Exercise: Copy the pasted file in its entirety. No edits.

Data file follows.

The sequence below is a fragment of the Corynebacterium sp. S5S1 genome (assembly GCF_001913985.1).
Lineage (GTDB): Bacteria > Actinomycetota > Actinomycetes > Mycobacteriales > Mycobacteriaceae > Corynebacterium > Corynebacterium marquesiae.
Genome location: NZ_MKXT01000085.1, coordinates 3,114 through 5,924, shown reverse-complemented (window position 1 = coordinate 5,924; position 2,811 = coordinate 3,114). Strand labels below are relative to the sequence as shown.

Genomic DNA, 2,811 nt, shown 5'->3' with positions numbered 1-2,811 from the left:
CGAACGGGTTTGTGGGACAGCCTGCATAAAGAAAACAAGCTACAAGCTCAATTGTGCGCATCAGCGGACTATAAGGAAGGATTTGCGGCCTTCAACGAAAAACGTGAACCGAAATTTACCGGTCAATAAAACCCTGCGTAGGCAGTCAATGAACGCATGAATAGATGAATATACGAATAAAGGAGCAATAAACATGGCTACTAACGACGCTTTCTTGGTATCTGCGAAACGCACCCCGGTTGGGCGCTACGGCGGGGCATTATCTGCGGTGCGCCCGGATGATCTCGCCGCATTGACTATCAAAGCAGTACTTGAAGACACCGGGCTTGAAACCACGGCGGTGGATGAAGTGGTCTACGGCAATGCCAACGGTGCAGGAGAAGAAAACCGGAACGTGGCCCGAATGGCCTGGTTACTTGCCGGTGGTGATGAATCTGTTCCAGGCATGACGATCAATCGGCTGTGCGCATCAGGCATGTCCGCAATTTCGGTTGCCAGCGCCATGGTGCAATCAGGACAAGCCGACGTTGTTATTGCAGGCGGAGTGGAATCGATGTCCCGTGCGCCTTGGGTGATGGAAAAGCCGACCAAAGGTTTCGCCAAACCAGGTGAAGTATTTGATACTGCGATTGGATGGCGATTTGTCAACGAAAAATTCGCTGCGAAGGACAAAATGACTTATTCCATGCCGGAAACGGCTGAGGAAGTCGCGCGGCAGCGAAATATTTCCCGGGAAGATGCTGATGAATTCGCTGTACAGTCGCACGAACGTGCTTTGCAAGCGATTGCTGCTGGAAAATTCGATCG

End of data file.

The sequence below is a fragment of the Corynebacterium sp. S5S1 genome (assembly GCF_001913985.1).
Lineage (GTDB): Bacteria > Actinomycetota > Actinomycetes > Mycobacteriales > Mycobacteriaceae > Corynebacterium > Corynebacterium marquesiae.
Genome location: NZ_MKXT01000085.1, coordinates 3,114 through 5,924, shown reverse-complemented (window position 1 = coordinate 5,924; position 2,811 = coordinate 3,114). Strand labels below are relative to the sequence as shown.

Genomic DNA, 2,811 nt, shown 5'->3' with positions numbered 1-2,811 from the left:
CGAACGGGTTTGTGGGACAGCCTGCATAAAGAAAACAAGCTACAAGCTCAATTGTGCGCATCAGCGGACTATAAGGAAGGATTTGCGGCCTTCAACGAAAAACGTGAACCGAAATTTACCGGTCAATAAAACCCTGCGTAGGCAGTCAATGAACGCATGAATAGATGAATATACGAATAAAGGAGCAATAAACATGGCTACTAACGACGCTTTCTTGGTATCTGCGAAACGCACCCCGGTTGGGCGCTACGGCGGGGCATTATCTGCGGTGCGCCCGGATGATCTCGCCGCATTGACTATCAAAGCAGTACTTGAAGACACCGGGCTTGAAACCACGGCGGTGGATGAAGTGGTCTACGGCAATGCCAACGGTGCAGGAGAAGAAAACCGGAACGTGGCCCGAATGGCCTGGTTACTTGCCGGTGGTGATGAATCTGTTCCAGGCATGACGATCAATCGGCTGTGCGCATCAGGCATGTCCGCAATTTCGGTTGCCAGCGCCATGGTGCAATCAGGACAAGCCGACGTTGTTATTGCAGGCGGAGTGGAATCGATGTCCCGTGCGCCTTGGGTGATGGAAAAGCCGACCAAAGGTTTCGCCAAACCAGGTGAAGTATTTGATACTGCGATTGGATGGCGATTTGTCAACGAAAAATTCGCTGCGAAGGACAAAATGACTTATTCCATGCCGGAAACGGCTGAGGAAGTCGCGCGGCAGCGAAATATTTCCCGGGAAGATGCTGATGAATTCGCTGTACAGTCGCACGAACGTGCTTTGCAAGCGATTGCTGCTGGAAAATTCGATCG